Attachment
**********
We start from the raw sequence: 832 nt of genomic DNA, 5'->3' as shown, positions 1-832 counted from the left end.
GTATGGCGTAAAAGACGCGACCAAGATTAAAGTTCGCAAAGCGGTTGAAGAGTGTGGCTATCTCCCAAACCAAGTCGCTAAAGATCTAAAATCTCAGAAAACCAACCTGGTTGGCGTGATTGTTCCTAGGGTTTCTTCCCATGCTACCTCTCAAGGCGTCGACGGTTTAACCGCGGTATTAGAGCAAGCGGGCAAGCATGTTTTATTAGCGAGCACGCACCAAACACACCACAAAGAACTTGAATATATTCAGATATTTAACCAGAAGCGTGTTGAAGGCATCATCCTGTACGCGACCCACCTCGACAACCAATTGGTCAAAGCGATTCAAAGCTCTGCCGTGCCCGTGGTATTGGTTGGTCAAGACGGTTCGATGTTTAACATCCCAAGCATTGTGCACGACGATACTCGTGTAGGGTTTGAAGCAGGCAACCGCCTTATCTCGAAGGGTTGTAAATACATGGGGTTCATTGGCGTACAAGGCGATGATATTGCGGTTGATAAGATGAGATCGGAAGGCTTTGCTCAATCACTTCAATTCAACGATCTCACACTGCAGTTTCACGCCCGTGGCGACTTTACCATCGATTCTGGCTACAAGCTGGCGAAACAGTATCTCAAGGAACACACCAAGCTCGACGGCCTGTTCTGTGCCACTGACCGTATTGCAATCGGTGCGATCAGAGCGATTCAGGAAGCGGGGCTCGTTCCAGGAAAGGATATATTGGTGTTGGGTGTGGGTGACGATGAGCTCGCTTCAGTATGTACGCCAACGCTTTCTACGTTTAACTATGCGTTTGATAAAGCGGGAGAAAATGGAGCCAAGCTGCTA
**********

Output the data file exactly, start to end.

We start from the raw sequence: 832 nt of genomic DNA, 5'->3' as shown, positions 1-832 counted from the left end.
GTATGGCGTAAAAGACGCGACCAAGATTAAAGTTCGCAAAGCGGTTGAAGAGTGTGGCTATCTCCCAAACCAAGTCGCTAAAGATCTAAAATCTCAGAAAACCAACCTGGTTGGCGTGATTGTTCCTAGGGTTTCTTCCCATGCTACCTCTCAAGGCGTCGACGGTTTAACCGCGGTATTAGAGCAAGCGGGCAAGCATGTTTTATTAGCGAGCACGCACCAAACACACCACAAAGAACTTGAATATATTCAGATATTTAACCAGAAGCGTGTTGAAGGCATCATCCTGTACGCGACCCACCTCGACAACCAATTGGTCAAAGCGATTCAAAGCTCTGCCGTGCCCGTGGTATTGGTTGGTCAAGACGGTTCGATGTTTAACATCCCAAGCATTGTGCACGACGATACTCGTGTAGGGTTTGAAGCAGGCAACCGCCTTATCTCGAAGGGTTGTAAATACATGGGGTTCATTGGCGTACAAGGCGATGATATTGCGGTTGATAAGATGAGATCGGAAGGCTTTGCTCAATCACTTCAATTCAACGATCTCACACTGCAGTTTCACGCCCGTGGCGACTTTACCATCGATTCTGGCTACAAGCTGGCGAAACAGTATCTCAAGGAACACACCAAGCTCGACGGCCTGTTCTGTGCCACTGACCGTATTGCAATCGGTGCGATCAGAGCGATTCAGGAAGCGGGGCTCGTTCCAGGAAAGGATATATTGGTGTTGGGTGTGGGTGACGATGAGCTCGCTTCAGTATGTACGCCAACGCTTTCTACGTTTAACTATGCGTTTGATAAAGCGGGAGAAAATGGAGCCAAGCTGCTA